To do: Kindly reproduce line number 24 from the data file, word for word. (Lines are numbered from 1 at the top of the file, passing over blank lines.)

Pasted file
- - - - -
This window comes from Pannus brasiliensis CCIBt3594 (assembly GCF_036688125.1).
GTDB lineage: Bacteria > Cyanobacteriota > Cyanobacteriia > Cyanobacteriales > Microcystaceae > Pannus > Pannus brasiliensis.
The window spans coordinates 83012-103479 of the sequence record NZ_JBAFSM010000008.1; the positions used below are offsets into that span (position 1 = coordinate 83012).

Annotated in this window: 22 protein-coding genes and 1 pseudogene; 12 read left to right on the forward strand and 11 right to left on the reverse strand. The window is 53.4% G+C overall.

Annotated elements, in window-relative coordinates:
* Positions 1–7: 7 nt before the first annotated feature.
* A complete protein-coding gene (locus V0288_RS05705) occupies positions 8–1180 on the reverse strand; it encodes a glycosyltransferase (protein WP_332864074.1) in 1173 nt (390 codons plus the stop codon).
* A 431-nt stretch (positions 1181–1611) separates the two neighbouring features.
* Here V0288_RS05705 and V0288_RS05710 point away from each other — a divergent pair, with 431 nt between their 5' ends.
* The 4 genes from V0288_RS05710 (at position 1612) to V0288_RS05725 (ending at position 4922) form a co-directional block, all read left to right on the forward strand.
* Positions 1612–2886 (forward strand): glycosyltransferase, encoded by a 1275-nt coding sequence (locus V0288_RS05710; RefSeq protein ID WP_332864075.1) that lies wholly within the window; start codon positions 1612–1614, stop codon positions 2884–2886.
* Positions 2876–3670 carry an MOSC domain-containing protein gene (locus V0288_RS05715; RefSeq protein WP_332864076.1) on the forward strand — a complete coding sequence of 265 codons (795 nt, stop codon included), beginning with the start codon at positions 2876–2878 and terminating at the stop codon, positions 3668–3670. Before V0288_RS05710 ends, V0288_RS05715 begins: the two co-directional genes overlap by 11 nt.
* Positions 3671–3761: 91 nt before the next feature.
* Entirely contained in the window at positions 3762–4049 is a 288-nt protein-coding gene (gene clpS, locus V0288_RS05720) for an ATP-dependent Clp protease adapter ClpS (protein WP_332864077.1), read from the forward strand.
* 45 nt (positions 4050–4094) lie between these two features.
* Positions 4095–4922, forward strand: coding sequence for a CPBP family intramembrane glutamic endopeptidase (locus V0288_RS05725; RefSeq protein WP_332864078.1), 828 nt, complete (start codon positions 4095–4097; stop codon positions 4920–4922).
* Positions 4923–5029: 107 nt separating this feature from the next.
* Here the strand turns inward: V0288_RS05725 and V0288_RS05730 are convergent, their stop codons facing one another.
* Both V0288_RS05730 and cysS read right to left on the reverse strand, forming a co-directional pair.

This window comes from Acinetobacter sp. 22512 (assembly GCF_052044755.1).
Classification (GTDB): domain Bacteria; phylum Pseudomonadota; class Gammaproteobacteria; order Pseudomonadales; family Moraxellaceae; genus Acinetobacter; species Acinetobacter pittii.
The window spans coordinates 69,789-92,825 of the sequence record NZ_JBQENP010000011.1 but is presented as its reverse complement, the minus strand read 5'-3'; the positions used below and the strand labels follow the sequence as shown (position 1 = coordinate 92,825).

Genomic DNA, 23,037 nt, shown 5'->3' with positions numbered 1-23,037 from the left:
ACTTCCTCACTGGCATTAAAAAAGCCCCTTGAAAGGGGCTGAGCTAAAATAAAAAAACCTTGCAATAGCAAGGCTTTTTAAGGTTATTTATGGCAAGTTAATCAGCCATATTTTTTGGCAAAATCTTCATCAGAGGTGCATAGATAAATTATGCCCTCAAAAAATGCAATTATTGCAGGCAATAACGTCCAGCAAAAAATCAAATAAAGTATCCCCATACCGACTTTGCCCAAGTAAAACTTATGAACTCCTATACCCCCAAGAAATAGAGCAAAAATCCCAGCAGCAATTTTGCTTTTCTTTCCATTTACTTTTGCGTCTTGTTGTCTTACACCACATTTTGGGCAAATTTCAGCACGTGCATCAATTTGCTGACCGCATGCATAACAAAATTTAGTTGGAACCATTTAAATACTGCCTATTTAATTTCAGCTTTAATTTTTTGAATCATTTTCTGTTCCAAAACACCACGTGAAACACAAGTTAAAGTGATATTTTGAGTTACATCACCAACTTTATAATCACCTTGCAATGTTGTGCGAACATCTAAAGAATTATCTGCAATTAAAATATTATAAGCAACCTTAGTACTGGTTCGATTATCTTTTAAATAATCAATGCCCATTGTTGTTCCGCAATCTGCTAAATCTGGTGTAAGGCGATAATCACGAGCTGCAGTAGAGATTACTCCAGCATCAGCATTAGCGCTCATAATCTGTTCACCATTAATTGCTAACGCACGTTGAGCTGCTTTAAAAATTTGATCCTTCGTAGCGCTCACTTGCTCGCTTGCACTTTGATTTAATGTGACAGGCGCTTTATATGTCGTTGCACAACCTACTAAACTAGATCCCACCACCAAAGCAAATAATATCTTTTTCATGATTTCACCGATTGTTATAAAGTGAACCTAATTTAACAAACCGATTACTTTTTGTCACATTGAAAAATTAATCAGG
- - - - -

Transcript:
ACTTCCTCACTGGCATTAAAAAAGCCCCTTGAAAGGGGCTGAGCTAAAATAAAAAAACCTTGCAATAGCAAGGCTTTTTAAGGTTATTTATGGCAAGTTAATCAGCCATATTTTTTGGCAAAATCTTCATCAGAGGTGCATAGATAAATTATGCCCTCAAAAAATGCAATTATTGCAGGCAATAACGTCCAGCAAAAAATCAAATAAAGTATCCCCATACCGACTTTGCCCAAGTAAAACTTATGAACTCCTATACCCCCAAGAAATAGAGCAAAAATCCCAGCAGCAATTTTGCTTTTCTTTCCATTTACTTTTGCGTCTTGTTGTCTTACACCACATTTTGGGCAAATTTCAGCACGTGCATCAATTTGCTGACCGCATGCATAACAAAATTTAGTTGGAACCATTTAAATACTGCCTATTTAATTTCAGCTTTAATTTTTTGAATCATTTTCTGTTCCAAAACACCACGTGAAACACAAGTTAAAGTGATATTTTGAGTTACATCACCAACTTTATAATCACCTTGCAATGTTGTGCGAACATCTAAAGAATTATCTGCAATTAAAATATTATAAGCAACCTTAGTACTGGTTCGATTATCTTTTAAATAATCAATGCCCATTGTTGTTCCGCAATCTGCTAAATCTGGTGTAAGGCGATAATCACGAGCTGCAGTAGAGATTACTCCAGCATCAGCATTAGCGCTCATAATCTGTTCACCATTAATTGCTAACGCACGTTGAGCTGCTTTAAAAATTTGATCCTTCGTAGCGCTCACTTGCTCGCTTGCACTTTGATTTAATGTGACAGGCGCTTTATATGTCGTTGCACAACCTACTAAACTAGATCCCACCACCAAAGCAAATAATATCTTTTTCATGATTTCACCGATTGTTATAAAGTGAACCTAATTTAACAAACCGATTACTTTTTGTCACATTGAAAAATTAATCAGG